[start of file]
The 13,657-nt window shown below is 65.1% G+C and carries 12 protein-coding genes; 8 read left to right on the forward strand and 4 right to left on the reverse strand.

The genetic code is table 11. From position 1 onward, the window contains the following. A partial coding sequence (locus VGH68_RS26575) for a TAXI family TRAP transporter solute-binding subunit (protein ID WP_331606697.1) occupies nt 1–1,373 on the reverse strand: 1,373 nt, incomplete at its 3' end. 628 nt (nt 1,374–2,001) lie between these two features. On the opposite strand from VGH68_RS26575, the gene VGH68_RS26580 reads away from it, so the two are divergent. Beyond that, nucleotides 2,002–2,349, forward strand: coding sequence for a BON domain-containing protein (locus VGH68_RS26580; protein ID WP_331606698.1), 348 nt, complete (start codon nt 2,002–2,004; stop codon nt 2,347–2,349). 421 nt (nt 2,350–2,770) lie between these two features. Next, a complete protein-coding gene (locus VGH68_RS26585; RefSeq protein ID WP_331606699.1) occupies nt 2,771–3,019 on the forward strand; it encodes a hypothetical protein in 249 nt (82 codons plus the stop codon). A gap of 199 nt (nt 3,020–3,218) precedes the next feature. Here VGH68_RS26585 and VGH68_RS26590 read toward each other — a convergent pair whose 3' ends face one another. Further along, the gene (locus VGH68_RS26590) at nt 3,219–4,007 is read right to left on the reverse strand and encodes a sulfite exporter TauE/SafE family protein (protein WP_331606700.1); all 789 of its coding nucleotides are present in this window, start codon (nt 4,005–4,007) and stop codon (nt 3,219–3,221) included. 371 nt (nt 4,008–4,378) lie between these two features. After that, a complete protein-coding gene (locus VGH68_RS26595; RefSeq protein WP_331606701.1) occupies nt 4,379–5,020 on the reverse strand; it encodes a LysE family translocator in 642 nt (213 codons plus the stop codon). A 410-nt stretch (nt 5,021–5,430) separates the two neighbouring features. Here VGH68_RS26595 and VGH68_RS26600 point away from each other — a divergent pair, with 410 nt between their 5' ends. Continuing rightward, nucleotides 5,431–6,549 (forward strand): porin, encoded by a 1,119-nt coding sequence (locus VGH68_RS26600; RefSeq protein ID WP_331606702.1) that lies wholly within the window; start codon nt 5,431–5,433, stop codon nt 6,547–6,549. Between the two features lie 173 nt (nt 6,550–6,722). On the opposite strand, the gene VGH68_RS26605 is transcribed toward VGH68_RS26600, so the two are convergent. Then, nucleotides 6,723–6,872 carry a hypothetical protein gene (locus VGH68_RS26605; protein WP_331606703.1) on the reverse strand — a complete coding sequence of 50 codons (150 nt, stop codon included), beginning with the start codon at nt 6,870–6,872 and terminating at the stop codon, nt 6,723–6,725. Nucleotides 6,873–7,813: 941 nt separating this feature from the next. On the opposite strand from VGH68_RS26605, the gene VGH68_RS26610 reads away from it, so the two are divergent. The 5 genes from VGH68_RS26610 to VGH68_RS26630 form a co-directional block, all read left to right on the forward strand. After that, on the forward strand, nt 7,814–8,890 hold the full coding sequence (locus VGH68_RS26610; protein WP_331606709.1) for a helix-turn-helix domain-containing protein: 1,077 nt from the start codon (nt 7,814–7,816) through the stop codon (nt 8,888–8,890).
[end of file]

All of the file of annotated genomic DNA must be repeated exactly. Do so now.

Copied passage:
The 13,657-nt window shown below is 65.1% G+C and carries 12 protein-coding genes; 8 read left to right on the forward strand and 4 right to left on the reverse strand.

The genetic code is table 11. From position 1 onward, the window contains the following. A partial coding sequence (locus VGH68_RS26575) for a TAXI family TRAP transporter solute-binding subunit (protein ID WP_331606697.1) occupies nt 1–1,373 on the reverse strand: 1,373 nt, incomplete at its 3' end. 628 nt (nt 1,374–2,001) lie between these two features. On the opposite strand from VGH68_RS26575, the gene VGH68_RS26580 reads away from it, so the two are divergent. Beyond that, nucleotides 2,002–2,349, forward strand: coding sequence for a BON domain-containing protein (locus VGH68_RS26580; protein ID WP_331606698.1), 348 nt, complete (start codon nt 2,002–2,004; stop codon nt 2,347–2,349). 421 nt (nt 2,350–2,770) lie between these two features. Next, a complete protein-coding gene (locus VGH68_RS26585; RefSeq protein ID WP_331606699.1) occupies nt 2,771–3,019 on the forward strand; it encodes a hypothetical protein in 249 nt (82 codons plus the stop codon). A gap of 199 nt (nt 3,020–3,218) precedes the next feature. Here VGH68_RS26585 and VGH68_RS26590 read toward each other — a convergent pair whose 3' ends face one another. Further along, the gene (locus VGH68_RS26590) at nt 3,219–4,007 is read right to left on the reverse strand and encodes a sulfite exporter TauE/SafE family protein (protein WP_331606700.1); all 789 of its coding nucleotides are present in this window, start codon (nt 4,005–4,007) and stop codon (nt 3,219–3,221) included. 371 nt (nt 4,008–4,378) lie between these two features. After that, a complete protein-coding gene (locus VGH68_RS26595; RefSeq protein WP_331606701.1) occupies nt 4,379–5,020 on the reverse strand; it encodes a LysE family translocator in 642 nt (213 codons plus the stop codon). A 410-nt stretch (nt 5,021–5,430) separates the two neighbouring features. Here VGH68_RS26595 and VGH68_RS26600 point away from each other — a divergent pair, with 410 nt between their 5' ends. Continuing rightward, nucleotides 5,431–6,549 (forward strand): porin, encoded by a 1,119-nt coding sequence (locus VGH68_RS26600; RefSeq protein ID WP_331606702.1) that lies wholly within the window; start codon nt 5,431–5,433, stop codon nt 6,547–6,549. Between the two features lie 173 nt (nt 6,550–6,722). On the opposite strand, the gene VGH68_RS26605 is transcribed toward VGH68_RS26600, so the two are convergent. Then, nucleotides 6,723–6,872 carry a hypothetical protein gene (locus VGH68_RS26605; protein WP_331606703.1) on the reverse strand — a complete coding sequence of 50 codons (150 nt, stop codon included), beginning with the start codon at nt 6,870–6,872 and terminating at the stop codon, nt 6,723–6,725. Nucleotides 6,873–7,813: 941 nt separating this feature from the next. On the opposite strand from VGH68_RS26605, the gene VGH68_RS26610 reads away from it, so the two are divergent. The 5 genes from VGH68_RS26610 to VGH68_RS26630 form a co-directional block, all read left to right on the forward strand. After that, on the forward strand, nt 7,814–8,890 hold the full coding sequence (locus VGH68_RS26610; protein WP_331606709.1) for a helix-turn-helix domain-containing protein: 1,077 nt from the start codon (nt 7,814–7,816) through the stop codon (nt 8,888–8,890).